Mother says there are locked rooms inside all women…
“The House” by Warsan Shire
I was not always a network of twisting locks. My childhood home had no doors, no gates, no towers to climb – and so thoughts and whispers and jasmine-scented breezes would flow through our house with free reign. I would lie in my room, which overlooked the pasture, and amidst the sounds of goats and sheep I’d hear my mother’s bangles sing when she danced, and the tinkling of water on steel when she washed pots with her sister; the two of them laughing about the men they had swallowed.
Our one-storey house crowned a steep and winding mountain, watching over a people that often wrestled with God. Whenever my mother had visitors, which was daily, she would unlock herself to those in debt and discontent. She was their mentor, doctor, scholar, herbalist; a prophetess and poetess and weaver of riddles that many spent their lives unravelling. She mixed ointments and blended destinies, reaching into souls and bestowing strength with hands that had been roughened by the all lives they smoothed. She was shameless in her candour and uninhibited in her stories, waxing lyrical about those who were still inside her: the soldier whose bullet lodged in her tonsil. The donor whose blood roamed through her veins. The hermit whose teachings formed the walls of her mind. And of course, me, the miracle; the long-awaited tenant of her womb: proof that one’s heart could live outside the body.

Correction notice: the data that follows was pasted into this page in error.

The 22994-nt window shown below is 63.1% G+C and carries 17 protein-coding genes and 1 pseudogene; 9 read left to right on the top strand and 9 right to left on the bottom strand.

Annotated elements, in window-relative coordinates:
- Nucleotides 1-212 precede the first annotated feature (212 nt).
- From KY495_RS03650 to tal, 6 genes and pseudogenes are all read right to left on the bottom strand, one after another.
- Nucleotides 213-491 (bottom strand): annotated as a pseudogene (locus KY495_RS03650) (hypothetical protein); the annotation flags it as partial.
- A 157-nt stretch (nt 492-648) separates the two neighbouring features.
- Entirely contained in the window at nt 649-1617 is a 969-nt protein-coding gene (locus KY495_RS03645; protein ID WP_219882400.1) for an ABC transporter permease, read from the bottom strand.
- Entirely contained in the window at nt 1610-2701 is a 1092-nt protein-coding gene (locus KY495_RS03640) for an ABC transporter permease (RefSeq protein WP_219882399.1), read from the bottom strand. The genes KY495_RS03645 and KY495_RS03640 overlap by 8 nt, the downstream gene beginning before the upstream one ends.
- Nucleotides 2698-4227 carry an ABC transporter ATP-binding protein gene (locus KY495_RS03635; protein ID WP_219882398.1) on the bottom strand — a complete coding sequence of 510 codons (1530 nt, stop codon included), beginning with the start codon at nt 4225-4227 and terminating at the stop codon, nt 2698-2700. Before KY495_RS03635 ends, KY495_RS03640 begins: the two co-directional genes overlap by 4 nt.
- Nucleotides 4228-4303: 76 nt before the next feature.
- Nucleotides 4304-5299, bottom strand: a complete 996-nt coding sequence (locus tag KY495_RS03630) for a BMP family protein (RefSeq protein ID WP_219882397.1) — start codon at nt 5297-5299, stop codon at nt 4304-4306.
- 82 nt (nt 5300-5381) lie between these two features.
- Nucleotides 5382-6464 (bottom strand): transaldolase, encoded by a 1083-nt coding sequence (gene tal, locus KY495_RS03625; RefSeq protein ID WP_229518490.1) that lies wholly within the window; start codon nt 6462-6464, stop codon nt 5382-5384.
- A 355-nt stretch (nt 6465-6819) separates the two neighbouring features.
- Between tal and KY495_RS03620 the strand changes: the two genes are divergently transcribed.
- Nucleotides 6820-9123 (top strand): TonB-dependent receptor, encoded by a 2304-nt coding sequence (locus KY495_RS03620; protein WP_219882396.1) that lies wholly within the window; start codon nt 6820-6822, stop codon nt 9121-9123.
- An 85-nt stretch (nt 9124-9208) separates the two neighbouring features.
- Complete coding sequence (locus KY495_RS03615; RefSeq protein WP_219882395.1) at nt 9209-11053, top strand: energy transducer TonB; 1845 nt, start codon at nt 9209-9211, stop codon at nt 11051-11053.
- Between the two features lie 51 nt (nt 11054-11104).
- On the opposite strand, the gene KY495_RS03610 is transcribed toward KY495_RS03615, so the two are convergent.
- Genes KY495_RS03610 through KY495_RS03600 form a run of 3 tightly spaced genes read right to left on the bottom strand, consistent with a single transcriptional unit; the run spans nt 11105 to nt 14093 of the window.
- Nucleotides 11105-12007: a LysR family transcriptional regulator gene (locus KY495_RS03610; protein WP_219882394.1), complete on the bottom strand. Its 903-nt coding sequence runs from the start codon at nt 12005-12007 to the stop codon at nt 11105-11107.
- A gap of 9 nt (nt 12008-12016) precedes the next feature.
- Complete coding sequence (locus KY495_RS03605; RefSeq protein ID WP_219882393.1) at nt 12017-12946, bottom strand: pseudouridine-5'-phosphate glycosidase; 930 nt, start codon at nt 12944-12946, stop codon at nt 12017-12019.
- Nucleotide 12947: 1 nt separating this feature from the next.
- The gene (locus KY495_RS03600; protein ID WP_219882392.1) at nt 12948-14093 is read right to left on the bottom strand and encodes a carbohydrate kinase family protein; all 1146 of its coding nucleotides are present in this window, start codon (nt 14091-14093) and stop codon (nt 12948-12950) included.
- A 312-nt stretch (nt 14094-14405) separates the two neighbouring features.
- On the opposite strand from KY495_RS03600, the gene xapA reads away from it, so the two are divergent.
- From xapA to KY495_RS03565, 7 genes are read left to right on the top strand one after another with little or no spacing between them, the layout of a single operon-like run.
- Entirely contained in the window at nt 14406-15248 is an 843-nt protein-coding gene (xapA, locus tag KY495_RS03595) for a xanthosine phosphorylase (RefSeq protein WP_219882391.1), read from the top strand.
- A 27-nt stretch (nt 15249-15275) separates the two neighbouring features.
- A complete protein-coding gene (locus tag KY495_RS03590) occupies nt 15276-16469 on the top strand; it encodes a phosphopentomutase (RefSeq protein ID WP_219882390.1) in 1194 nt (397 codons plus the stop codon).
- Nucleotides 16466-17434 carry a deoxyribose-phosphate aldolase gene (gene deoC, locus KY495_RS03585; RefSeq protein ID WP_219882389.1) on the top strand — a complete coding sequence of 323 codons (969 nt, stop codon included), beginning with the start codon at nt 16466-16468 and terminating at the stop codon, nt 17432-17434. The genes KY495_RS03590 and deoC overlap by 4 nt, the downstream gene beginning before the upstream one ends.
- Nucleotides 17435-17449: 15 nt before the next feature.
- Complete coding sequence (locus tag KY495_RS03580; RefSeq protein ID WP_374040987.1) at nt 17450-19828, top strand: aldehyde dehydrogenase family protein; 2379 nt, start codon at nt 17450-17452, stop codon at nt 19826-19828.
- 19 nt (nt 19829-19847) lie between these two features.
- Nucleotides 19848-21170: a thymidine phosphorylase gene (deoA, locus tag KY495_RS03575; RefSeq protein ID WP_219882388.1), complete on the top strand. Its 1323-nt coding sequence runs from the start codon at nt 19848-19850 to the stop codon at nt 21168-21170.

One day, as I returned from the fields, my mother’s moan greeted me at the threshold, pouring like gold from an overflowing palace. Through her swaying beaded curtains, I saw that she had made herself someone else’s home, accommodating a love that filled every room. But it turned out that the man was a vagabond; inhabiting hearts that had been let by many women, shuffling daily from cottage daughters to castle wives to shanty mothers; overdue on every measure he had promised.
The third time he came his wife followed him; entering close behind with her ear to the floor, hearing rumours in his footprints, counting breadcrumbs in her hands.
When his businesses failed and his titles peeled themselves from him in shame, no one blamed the man for being in ten places at once. Or the wife, for leaving with his reputation. Or the people, for making him their foundation. They blamed my mother, who had merely stood in her doorway and told him he could enter without knocking.
Their anger gathered swiftly, rising like a swarm from the valley below; bellowing a single slur: witch.
From my window I saw them climb our sacred hill. But my mother, knowing door-less girls are defenceless, told me to hide in a cave that cut so deep into the mountain no one had ever reached its womb.
“Mama,” I cried, as I fell asleep that night. By the time a lamb came looking for me, days later, the cave was still whispering it back.
When I returned the house was locked, and therefore no longer ours. The door was rough and badly formed, as though it had been cut by gritted teeth and carved by nails. I broke in like a thief and found my mother in a corner, building walls within walls and dividing herself on every side of them.
Years later, I learned about the medicines burned, the stolen herd, the followers they had branded, the rooms inside my mother they had looted. Each episode was a fragment, locked in chambers no one could enter. One day, I asked to see a scar, poking its head around the corner of her shoulder, and she told me she was like the cave that saved my life: too deep to delve into, and if I ever looked, full of mazes and secrets that would never end.
Isabelle Baafi is a British writer and filmmaker of Jamaican and South African descent. Her work has been published in Litro, AFREADA, Kalahari Review and elsewhere. Common themes in her work include politics, faith, multiculturalism and womanhood.